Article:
When Jude wrote a letter to first-century Christians, his intention was clear. He wrote in order to exhort them “to contend earnestly for the faith which was once for all delivered to the saints” (Jude 3). Jude warned the saints about ungodly, fleshly men who were corrupting the church. He wanted Jesus’ followers to be forearmed against their devious devices and dangerous doctrines.
In a just fashion, using His own approaches, and on His own time schedule, God will deal with those who corrupt the truth or live corruptly themselves. In connection with the overall thrust of the book of Jude, as a means of getting the attention of the brothers and sisters to whom he wrote, Jude appealed to God’s past dealings with certain people. Hear the message of Jude 5: “But I want to remind you, though you once knew this, that the Lord, having saved the people out of the land of Egypt, afterward destroyed those who did not believe.” There are some great lessons for Christians of every generation to observe from those words in Jude 5.
The great value of reminding/repetition – “But I want to remind you . . .” Jude acknowledged that the saints to whom he was writing were familiar with God’s dealings with Israel. Still, he wanted to remind them about it. Jesus was a master at using repetition and referring to Old Testament incidents and teachings as reminders. Peter basically told the members of the church to whom he wrote an epistle that as long as he still was alive, they should count on him to remind them of God’s truth and their responsibilities (2 Peter 1:12-15). Yes, we need to hear the whole counsel of God (Acts 20:27), but there is a place, an extremely important place, for reminding folks about the basics. Humans are prone to forget or get distracted and fail to see the significance of certain matters. Bible class teachers and gospel preachers, do not be hesitant and negligent to remind. Believe me, people need reminders.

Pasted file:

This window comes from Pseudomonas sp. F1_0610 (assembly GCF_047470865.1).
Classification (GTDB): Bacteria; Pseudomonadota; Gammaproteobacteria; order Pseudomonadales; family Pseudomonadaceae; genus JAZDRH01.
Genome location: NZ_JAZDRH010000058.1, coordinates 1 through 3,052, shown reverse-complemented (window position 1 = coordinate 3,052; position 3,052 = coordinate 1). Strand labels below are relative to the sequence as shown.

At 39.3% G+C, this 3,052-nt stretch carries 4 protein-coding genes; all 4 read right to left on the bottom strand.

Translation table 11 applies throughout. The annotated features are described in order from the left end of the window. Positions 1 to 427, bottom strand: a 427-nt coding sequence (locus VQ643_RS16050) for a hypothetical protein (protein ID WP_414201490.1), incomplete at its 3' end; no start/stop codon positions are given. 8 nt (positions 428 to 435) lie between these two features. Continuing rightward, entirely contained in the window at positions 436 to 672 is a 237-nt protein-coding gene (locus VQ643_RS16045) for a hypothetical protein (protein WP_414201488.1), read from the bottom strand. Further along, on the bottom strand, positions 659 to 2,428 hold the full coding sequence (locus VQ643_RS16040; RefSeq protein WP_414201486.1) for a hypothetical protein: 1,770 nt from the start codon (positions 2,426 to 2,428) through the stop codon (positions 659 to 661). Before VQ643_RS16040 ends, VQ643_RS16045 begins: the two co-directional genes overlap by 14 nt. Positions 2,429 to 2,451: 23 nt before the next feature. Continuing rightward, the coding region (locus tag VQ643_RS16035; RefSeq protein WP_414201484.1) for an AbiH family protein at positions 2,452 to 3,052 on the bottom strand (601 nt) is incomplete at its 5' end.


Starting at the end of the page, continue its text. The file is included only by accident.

The knowledge of the brethren to whom Jude penned this letter – “. . . you once knew this . . .” In a nutshell: I know that you know this, but I am telling you anyway. Did you notice that Jude referred to Old Testament matters without giving any type of explanation? What does that show us? First of all, God expected those Christians (and us) to be familiar with the history of the Old Testament. Jude’s message about “the people” being delivered out of Egypt should have been one which they knew well from their studies of the book of Exodus. Second, the Lord expected these Christians not only to know the facts, but to learn from those matters. Third, God expected them to make the proper application of what they knew/learned.
The Lord is at the center of the content of Jude 5. Jude’s message about the Lord serves as a strong reminder, a reminder that causes His right- thinking children to stand in awe of Him. In that verse we see Jehovah portrayed as:
The great Demonstrator of power – Our God engaged in a “head-to-head” battle with Pharaoh, and God’s power reigned supreme. The monarch of ancient Egypt, who caused mere mortals to tremble before him and his iron fist, wanted Israel to stay put in Egypt. In contrast, God’s view was, “They are coming out.” We know whose will prevailed!
The great Deliverer – God saved the people,
His people, “out of the iron furnace, out of Egypt” (Deuteronomy 4:20). And how did He accomplish such? He did so “by a mighty hand and an outstretched arm” (Deuteronomy 5:15).
The great Destroyer – Please do not ignore this aspect of the Lord’s character. Jude says that He destroyed those who did not believe. Our God is gracious and kind, yet those attributes neither negate nor minimize His wrath. God calls on us to recognize both His goodness and His severity (Romans 11:22).
It is possible for God’s people, that is, those whom He has delivered, to become unbelievers. Think again about the wording of Jude 5: first the Lord saved His people out of Egypt, then afterward destroyed the unbelievers among them. That gets my attention! Yes, it is possible for God’s people to depart from Him through unbelief (Hebrews 3:12). Yes, it is possible for believers to become unbelievers.
Focus on a few contrasting statements from Psalm 106. When God carried Israel out of Egypt and across the Red Sea, “Then they believed His words” (106:12). They went from believers to forgetters: “They forgot God their Savior, Who had done great things in Egypt” (106:21). Then they went from being forgetters to being unbelievers: “. . . They did not believe His word” (106:24). No sophistry or tampering with the text of the Bible can remove this reality: those children of God who choose not to trust in Him and His salvation will face the music!
The message of Jude 5 is rich. Let us learn to appreciate it and apply it properly.
— Roger D. Campbell